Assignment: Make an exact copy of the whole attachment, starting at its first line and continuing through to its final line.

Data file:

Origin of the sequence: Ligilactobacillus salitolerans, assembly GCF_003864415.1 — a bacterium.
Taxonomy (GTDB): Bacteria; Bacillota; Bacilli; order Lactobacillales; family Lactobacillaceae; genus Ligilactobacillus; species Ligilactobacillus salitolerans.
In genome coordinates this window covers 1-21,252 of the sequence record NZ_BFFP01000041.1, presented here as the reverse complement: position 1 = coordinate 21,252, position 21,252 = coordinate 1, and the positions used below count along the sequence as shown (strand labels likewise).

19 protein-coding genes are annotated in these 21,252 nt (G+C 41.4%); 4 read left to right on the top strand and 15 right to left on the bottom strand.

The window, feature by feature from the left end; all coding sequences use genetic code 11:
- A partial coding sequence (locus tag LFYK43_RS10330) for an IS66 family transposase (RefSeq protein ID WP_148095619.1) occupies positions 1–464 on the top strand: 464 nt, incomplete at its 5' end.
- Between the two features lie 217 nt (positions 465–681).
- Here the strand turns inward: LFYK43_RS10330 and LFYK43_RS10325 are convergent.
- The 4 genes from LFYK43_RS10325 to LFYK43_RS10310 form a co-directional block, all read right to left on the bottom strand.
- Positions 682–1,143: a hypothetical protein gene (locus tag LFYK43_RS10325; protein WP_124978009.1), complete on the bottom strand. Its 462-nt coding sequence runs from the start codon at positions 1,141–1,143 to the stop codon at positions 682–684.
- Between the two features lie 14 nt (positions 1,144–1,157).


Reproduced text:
Origin of the sequence: Ligilactobacillus salitolerans, assembly GCF_003864415.1 — a bacterium.
Taxonomy (GTDB): Bacteria; Bacillota; Bacilli; order Lactobacillales; family Lactobacillaceae; genus Ligilactobacillus; species Ligilactobacillus salitolerans.
In genome coordinates this window covers 1-21,252 of the sequence record NZ_BFFP01000041.1, presented here as the reverse complement: position 1 = coordinate 21,252, position 21,252 = coordinate 1, and the positions used below count along the sequence as shown (strand labels likewise).

19 protein-coding genes are annotated in these 21,252 nt (G+C 41.4%); 4 read left to right on the top strand and 15 right to left on the bottom strand.

The window, feature by feature from the left end; all coding sequences use genetic code 11:
- A partial coding sequence (locus tag LFYK43_RS10330) for an IS66 family transposase (RefSeq protein ID WP_148095619.1) occupies positions 1–464 on the top strand: 464 nt, incomplete at its 5' end.
- Between the two features lie 217 nt (positions 465–681).
- Here the strand turns inward: LFYK43_RS10330 and LFYK43_RS10325 are convergent.
- The 4 genes from LFYK43_RS10325 to LFYK43_RS10310 form a co-directional block, all read right to left on the bottom strand.
- Positions 682–1,143: a hypothetical protein gene (locus tag LFYK43_RS10325; protein WP_124978009.1), complete on the bottom strand. Its 462-nt coding sequence runs from the start codon at positions 1,141–1,143 to the stop codon at positions 682–684.
- Between the two features lie 14 nt (positions 1,144–1,157).